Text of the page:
It happened, and there were 18,300 witnesses.
Joe Ingles crossed over Alex Abrines.
The 30-year-old wing, whose nickname is Slo-Mo, was all alone at the 3-point line, and all a sprawled-out Abrines could do was watch as Ingles splashed one of his five 3-pointers in a 19-point evening.
It doesn’t happen often, but Ingles had a way of getting what he wanted in the Utah Jazz’s 96-87 win over the Oklahoma City Thunder — a victory that seemed unlikely coming off a loss the night prior, and without one of Utah’s most potent shooters.
Oklahoma City had the benefit of rest, the reigning league MVP, and two other All-Stars new to the team. But Utah had what coach Quin Snyder hoped it would show: a suffocating defense which has been enough to boost the team to a 2-1 record in the first week of the season, all against opponents who added All-Stars this summer as the Jazz lost their own.
“That’s who we are, that’s who we want to be: We want to be a defensive-minded club and try to have our play reflect that,” Snyder said. “It gives us a chance to stay in games if we play good defense.”
Ingles said he had been “told off a couple times” for not looking for his 3-point shot in his first two games. He was looking on Saturday, hitting 5 of 9 from deep on an otherwise iffy long-range night for the Jazz. His release, quick and on target, helped give him 13 second-half points and rallied Utah when the Thunder drew close on several occasions.
Not only did Ingles contribute his normal across-the-statbox line — three rebounds, two assists, two steals and a block — he also got under the skin of his opponents. Both Stephen Adams and Carmelo Anthony were pinned with technical fouls for getting in his grill.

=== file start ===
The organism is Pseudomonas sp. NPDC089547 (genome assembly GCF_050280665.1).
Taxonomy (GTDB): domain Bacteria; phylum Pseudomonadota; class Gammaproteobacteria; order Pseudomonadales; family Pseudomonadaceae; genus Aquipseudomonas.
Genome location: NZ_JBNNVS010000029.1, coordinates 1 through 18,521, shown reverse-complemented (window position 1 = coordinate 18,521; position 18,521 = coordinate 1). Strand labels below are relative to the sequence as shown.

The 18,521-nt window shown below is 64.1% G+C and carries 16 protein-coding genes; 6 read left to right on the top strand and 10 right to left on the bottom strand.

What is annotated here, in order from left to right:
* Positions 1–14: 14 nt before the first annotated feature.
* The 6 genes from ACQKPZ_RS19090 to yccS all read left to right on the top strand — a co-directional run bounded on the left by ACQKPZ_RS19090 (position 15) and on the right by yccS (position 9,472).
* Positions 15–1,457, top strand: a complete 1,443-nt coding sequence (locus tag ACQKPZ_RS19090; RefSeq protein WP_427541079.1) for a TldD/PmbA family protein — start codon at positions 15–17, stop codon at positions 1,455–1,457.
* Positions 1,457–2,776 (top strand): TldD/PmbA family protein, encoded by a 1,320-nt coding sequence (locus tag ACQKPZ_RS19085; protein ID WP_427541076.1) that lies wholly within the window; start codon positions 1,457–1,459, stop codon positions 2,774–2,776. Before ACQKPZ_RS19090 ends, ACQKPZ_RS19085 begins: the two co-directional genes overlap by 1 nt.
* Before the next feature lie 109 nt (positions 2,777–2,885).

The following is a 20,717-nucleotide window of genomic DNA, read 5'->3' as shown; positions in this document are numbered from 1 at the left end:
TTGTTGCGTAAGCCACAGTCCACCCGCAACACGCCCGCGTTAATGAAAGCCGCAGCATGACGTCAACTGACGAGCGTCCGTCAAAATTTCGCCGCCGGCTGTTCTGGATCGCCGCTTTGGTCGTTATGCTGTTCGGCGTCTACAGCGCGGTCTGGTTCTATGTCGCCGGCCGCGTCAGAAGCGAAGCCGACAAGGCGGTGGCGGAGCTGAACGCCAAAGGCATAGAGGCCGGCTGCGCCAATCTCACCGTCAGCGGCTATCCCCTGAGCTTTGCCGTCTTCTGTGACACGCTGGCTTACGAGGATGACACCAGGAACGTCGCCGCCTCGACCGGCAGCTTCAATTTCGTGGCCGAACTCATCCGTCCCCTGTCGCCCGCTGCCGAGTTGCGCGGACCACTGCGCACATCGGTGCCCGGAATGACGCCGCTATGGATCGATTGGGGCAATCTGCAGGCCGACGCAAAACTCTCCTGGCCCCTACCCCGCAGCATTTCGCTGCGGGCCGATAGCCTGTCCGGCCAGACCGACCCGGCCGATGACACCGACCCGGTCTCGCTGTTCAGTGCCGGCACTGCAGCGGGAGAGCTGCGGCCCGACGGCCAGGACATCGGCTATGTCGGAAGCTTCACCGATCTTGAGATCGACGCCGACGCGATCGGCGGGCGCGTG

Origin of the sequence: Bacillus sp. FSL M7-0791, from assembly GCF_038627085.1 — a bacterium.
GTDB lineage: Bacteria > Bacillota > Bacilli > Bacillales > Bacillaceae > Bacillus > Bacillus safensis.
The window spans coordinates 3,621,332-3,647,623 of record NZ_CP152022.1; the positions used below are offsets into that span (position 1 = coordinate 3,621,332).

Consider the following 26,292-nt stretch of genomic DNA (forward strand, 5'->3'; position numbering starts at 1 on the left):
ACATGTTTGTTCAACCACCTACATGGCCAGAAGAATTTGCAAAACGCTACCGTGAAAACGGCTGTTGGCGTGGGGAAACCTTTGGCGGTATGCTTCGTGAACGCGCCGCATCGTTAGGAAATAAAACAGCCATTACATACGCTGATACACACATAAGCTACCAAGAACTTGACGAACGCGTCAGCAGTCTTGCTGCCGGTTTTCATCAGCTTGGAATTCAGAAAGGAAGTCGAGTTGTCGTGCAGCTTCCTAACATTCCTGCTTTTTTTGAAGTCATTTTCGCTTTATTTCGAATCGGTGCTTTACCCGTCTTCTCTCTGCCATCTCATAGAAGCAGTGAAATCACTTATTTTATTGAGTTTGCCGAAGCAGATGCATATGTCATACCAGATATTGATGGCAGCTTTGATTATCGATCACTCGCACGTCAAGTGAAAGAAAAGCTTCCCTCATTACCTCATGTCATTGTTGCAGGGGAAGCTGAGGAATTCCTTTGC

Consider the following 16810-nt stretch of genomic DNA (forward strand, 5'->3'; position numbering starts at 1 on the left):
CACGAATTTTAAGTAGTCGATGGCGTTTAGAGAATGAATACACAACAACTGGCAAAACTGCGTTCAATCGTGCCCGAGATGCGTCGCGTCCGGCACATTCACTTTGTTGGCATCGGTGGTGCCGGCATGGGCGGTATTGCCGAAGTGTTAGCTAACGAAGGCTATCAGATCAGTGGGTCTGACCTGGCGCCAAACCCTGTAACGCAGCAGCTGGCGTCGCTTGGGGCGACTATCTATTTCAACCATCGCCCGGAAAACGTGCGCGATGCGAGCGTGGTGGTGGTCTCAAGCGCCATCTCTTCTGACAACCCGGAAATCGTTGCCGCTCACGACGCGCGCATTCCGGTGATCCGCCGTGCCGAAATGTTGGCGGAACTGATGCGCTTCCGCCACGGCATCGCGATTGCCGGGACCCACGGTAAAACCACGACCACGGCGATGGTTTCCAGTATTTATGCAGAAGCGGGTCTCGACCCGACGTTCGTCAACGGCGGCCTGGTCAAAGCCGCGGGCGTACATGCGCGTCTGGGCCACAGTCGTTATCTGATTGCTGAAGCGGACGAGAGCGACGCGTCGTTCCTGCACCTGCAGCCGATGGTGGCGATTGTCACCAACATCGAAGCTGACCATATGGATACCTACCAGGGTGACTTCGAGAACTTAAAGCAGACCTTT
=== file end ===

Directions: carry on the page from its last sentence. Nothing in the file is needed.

Was it a particularly good night for veteran trash-talker?
“I don’t know what you’re talking about,” Ingles said, flashing a smile. “No comment.”
He helped lead a balanced scoring effort for the Jazz. Ricky Rubio had another double-digit night with 16 points and addded five assists. Rudy Gobert helped Utah score twice as many points in the paint as Oklahoma City, finished with 16 points and 10 rebounds.
Joe Johnson and Derrick Favors also scored in double figures, helping offset the absence of injured Rodney Hood. Rookie Donovan Mitchell managed a team-best six assists.
But the talk of the evening was the defense, which held Russell Westbrook (who averaged 35.3 points against the Jazz last season) to only 6 points on 2 for 11 shooting. Paul George managed to have 22 points, and Carmelo Anthony had a game-best 26 on 26 shots, but no one else in the Thunder lineup hit double digits. As a team, Oklahoma City shot only 41 percent.
“Those three guys are All-Stars — you just want to make it as tough as possible,” Ingles said. “I think that everyone who came in and guarded those guys made it really hard.”
Before the Jazz even scored their first points of the game, the Big Three of OKC had all hit jump shots. But after that, the Thunder struggled for much of the first half.
A 14-point first quarter gave way to even more shooting woes in the second: Between the 11:41 mark and the 2:28 mark, Oklahoma City hit only two field goals. The second unit defense, anchored by offseason acquisition Ekpe Udoh, continued its string of strong performances, allowing only five bench points in the first half.
But the Thunder started showing signs of life as halftime approached. A George dunk keyed an 11-6 run to end the first after the Jazz led by as many as 19 points. The Thunder closed the gap to four points several times in the third, but a hard-rolling, hard-dunking Gobert helped bring the Jazz lead back up to double figures.
While the sellout crowd reveled afterward as streamers dropped from the arena ceiling, Snyder was less content to celebrate a game well won. Next, the Jazz take on the Los Angeles Clippers — a team that pushed them to seven games in the first round of the playoffs.
The defense the Jazz played on Saturday? He wants to see more of it.
“That consistency has to be our calling card,” he said. “Depth is a good thing, but only if the players make it work. You have to make it work. Everybody has to buy in.”